Never is any consideration given to the well-documented effect that reducing taxes can have – that of increasing a government’s revenues as more people are attracted into work or become more productive. So we were told Cameron’s tax cuts would cost £7 billion because that is the expected yield based upon the current levels of tax.

And yet we know that when previous politicians, from Calvin Coolidge to JF Kennedy to Ronald Reagan and Margaret Thatcher, cut income taxes the net receipts climbed. The reverse can also be true, for we also now know that when George Osborne increased capital gains tax the revenues plummeted. The argument is simple enough: reforming taxes to make them lower and simpler can be of benefit to the public sector rather than a trade-off against it.

This is the message that Ruth Davidson’s Scottish Conservatives need to develop, together with some ideas that can be debated and fine-tuned into a realistic policy platform. There are no shortage of Scots or Scottish think tanks that she could ask to join the commission or contribute by giving evidence. She should be speaking to Eben Wilson of Taxpayers Scotland and Geoff Mawdsley of Reform Scotland, while she and Michael Forsyth should bury their recent differences as he has much first-hand experience of chairing such a commission for David Cameron.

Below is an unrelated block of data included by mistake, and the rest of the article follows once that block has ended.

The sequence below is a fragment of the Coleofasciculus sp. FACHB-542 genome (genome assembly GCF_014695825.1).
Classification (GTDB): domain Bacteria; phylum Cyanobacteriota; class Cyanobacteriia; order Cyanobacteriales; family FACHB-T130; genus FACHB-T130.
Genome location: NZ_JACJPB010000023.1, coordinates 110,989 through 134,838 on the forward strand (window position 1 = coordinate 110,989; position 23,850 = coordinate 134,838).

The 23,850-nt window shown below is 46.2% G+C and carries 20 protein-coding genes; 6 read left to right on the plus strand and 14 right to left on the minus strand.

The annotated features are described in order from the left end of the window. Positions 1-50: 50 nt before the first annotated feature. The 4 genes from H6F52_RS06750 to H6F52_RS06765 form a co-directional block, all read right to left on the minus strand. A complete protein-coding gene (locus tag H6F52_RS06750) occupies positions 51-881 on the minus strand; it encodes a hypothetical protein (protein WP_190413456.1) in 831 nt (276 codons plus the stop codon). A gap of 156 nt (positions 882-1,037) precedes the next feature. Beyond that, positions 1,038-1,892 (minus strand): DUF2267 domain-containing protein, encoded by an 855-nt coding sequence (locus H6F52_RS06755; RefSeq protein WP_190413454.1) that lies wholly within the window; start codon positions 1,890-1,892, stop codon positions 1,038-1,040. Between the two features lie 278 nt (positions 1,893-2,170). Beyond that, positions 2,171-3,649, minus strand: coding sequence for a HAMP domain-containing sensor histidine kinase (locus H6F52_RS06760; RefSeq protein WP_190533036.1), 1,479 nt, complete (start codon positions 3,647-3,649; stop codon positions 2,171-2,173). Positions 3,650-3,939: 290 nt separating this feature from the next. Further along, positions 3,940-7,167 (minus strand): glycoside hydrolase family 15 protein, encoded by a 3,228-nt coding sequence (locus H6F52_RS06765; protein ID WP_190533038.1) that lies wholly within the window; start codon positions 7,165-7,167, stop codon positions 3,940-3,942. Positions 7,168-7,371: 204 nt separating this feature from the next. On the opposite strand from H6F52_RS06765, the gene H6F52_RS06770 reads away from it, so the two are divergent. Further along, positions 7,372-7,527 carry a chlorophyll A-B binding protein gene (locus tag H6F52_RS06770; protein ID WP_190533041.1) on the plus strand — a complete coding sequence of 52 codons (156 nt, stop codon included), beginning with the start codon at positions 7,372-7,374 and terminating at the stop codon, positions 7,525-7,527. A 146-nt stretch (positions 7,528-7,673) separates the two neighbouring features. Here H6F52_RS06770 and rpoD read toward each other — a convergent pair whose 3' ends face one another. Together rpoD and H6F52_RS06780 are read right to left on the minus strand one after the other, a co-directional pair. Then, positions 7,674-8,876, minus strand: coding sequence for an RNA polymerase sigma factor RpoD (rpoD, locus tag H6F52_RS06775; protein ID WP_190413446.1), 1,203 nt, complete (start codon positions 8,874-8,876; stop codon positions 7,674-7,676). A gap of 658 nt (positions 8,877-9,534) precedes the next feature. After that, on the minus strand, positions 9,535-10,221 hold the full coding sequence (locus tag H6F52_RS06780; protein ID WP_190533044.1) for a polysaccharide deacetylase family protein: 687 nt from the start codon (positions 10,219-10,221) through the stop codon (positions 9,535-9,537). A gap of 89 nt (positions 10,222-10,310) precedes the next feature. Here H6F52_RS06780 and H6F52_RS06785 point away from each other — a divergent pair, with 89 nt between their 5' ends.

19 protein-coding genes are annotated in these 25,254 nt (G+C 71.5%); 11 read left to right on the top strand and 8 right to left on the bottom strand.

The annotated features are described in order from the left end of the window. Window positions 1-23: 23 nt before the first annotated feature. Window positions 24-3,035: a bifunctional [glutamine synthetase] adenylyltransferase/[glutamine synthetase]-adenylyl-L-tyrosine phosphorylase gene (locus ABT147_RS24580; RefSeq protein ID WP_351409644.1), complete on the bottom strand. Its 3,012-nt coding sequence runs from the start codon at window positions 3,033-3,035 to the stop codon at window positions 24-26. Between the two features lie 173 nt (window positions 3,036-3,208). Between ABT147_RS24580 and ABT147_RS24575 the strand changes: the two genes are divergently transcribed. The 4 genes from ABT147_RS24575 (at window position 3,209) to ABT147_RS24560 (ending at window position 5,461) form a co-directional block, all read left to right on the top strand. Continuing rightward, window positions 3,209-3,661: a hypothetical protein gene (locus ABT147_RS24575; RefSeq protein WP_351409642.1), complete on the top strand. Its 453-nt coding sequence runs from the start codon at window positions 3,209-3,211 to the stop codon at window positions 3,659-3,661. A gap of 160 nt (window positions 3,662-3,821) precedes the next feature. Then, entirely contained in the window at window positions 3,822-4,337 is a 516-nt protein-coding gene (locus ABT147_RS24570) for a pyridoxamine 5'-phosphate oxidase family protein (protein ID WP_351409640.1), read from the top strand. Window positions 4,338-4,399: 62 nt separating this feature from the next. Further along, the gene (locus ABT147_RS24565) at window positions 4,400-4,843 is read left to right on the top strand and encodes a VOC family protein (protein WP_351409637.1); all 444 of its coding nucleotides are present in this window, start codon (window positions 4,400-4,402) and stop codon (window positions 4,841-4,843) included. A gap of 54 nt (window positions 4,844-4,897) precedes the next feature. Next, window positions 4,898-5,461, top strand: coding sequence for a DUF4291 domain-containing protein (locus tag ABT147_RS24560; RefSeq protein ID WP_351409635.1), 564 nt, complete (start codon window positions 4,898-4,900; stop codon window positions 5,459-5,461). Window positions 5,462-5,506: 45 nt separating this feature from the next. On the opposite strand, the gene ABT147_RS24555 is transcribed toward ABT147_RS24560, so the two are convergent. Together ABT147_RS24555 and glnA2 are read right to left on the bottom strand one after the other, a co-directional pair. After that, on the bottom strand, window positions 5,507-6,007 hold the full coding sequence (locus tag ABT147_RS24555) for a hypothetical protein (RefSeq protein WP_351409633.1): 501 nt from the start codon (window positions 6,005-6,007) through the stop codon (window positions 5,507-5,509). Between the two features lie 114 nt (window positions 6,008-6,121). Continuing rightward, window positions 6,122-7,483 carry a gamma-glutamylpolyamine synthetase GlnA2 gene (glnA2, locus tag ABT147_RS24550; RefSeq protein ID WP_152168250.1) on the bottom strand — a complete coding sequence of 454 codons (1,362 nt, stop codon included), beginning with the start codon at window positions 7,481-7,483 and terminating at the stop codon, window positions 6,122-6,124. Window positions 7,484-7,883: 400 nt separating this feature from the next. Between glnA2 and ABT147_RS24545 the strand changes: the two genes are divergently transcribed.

Lord Forsyth came up with a range of attractive proposals only for them to be quietly locked away in a drawer as George Osborne and David Cameron felt it better to eschew the Tory tax-cutting image to appear modernised, like New Labour. Now David Cameron is using tax cuts as a way to attract back Conservatives who had lost heart. Ruth Davidson should learn from this.